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Our Inspector's View

From its elevated and rural position, this impressive Regency house has wonderful views over Taunton Vale. There are noteworthy levels of quality and comfort throughout in the stylish bedrooms and bathrooms. The elegant public rooms combine style and flair with an engaging and intimate atmosphere. In addition to the daily-changing, fixed-price menu, a carefully selected seasonal carte is available in the restaurant.

Awards, Accolades & welcome Schemes

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4 Red Star Award: Inspector's Choice
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Breakfast Award
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3-Rosette restaurant

Excellent levels of quality and comfort and sound attention to detail

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- AA Inspector
The Mount Somerset Hotel & Spa
Lower Henlade, TAUNTON, TA3 5NB
Phone : 01823 442500

Features

Rooms
  • En-suite rooms: 19
  • Family rooms: 1
  • Free TV
  • WiFi available
Children
  • Children welcome
  • Laundry facilities
  • Ironing facilities
  • Cots provided
  • High chairs
  • Children's portions or menu
Leisure
  • Gym available
  • Croquet Available
  • Spa Available
  • Christmas entertainment programme
  • New Year entertainment programme
Facilities
  • Lift available
  • Night porter available
  • Outdoor parking spaces: 100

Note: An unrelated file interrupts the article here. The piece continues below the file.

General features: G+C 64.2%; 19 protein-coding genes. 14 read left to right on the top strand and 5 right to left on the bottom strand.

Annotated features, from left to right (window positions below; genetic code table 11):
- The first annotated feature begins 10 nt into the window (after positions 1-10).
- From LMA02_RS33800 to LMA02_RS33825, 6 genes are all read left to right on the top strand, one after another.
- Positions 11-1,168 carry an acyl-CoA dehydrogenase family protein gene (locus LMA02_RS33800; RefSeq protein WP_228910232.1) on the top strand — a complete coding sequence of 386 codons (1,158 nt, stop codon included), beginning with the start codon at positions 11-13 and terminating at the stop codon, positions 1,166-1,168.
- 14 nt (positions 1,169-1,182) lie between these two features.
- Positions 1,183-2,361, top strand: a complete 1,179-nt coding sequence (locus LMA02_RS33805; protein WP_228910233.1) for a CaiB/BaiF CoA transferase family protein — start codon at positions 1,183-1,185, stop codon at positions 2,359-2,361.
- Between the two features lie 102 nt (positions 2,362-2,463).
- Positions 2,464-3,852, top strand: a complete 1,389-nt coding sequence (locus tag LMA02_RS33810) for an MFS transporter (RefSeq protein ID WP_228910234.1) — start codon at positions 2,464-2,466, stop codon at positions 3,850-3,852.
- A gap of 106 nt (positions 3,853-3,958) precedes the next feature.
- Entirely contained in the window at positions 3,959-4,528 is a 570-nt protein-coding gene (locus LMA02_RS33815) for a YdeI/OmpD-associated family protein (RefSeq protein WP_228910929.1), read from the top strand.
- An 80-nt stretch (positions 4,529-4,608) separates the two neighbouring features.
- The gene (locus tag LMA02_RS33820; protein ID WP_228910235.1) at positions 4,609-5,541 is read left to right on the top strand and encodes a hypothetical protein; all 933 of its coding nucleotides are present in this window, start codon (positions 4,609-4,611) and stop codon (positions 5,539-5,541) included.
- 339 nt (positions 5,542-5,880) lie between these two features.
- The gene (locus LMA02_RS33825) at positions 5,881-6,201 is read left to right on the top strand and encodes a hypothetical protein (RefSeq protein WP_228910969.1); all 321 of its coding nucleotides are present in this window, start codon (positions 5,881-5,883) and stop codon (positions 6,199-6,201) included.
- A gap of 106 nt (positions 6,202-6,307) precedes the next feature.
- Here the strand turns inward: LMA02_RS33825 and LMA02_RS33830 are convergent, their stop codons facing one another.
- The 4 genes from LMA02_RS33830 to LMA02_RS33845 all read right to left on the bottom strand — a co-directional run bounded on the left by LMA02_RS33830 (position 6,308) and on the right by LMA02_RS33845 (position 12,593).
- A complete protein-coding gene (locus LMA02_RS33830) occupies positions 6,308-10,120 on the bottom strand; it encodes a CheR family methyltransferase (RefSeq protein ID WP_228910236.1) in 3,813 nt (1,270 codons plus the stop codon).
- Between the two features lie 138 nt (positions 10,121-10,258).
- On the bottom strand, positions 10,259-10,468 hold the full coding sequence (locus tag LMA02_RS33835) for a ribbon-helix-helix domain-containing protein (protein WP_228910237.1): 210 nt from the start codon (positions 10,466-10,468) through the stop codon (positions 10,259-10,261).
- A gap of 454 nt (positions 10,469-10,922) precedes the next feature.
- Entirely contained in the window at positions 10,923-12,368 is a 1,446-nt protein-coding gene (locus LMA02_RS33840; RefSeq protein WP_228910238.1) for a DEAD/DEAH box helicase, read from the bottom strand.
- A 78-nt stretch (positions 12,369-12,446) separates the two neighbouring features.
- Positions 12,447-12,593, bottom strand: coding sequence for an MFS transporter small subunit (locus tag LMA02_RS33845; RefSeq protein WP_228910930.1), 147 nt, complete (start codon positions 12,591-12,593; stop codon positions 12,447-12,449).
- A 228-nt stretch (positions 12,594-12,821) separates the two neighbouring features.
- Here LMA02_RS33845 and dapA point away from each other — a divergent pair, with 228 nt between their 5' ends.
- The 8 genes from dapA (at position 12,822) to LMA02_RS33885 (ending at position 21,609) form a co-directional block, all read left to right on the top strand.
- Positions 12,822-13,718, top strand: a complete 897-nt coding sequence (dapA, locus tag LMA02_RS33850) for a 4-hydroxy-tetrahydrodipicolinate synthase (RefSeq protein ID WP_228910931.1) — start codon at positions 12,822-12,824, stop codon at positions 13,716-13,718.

Accessibility
  • Accessible bedrooms: 1
  • Walk-in showers
Room Rates
  • Single room, minimum price: £109
  • Double room, minimum price: £119
Opening Times
  • Open all year
Weddings
  • Maximum number of guests: 80

About The area

Discover Somerset

Somerset means ‘summer pastures’ – appropriate given that so much of this county remains rural and unspoiled. Ever popular areas to visit are the limestone and red sandstone Mendip Hills rising to over 1,000 feet, and by complete contrast, to the south and southwest, the flat landscape of the Somerset Levels. Descend to the Somerset Levels, an evocative lowland landscape that was the setting for the Battle of Sedgemoor in 1685. In the depths of winter this is a desolate place and famously prone to extensive flooding. There is also a palpable sense of the distant past among these fields and scattered communities. It is claimed that Alfred the Great retreated here after his defeat by the Danes.

Away from the flat country are the Quantocks, once the haunt of poets Samuel Taylor Coleridge and William Wordsworth. The Quantocks are noted for their gentle slopes, heather-covered moorland expanses and red deer. From the summit, the Bristol Channel is visible where it meets the Severn Estuary. So much of this hilly landscape has a timeless quality about it and large areas have hardly changed since Coleridge and Wordsworth’s day.

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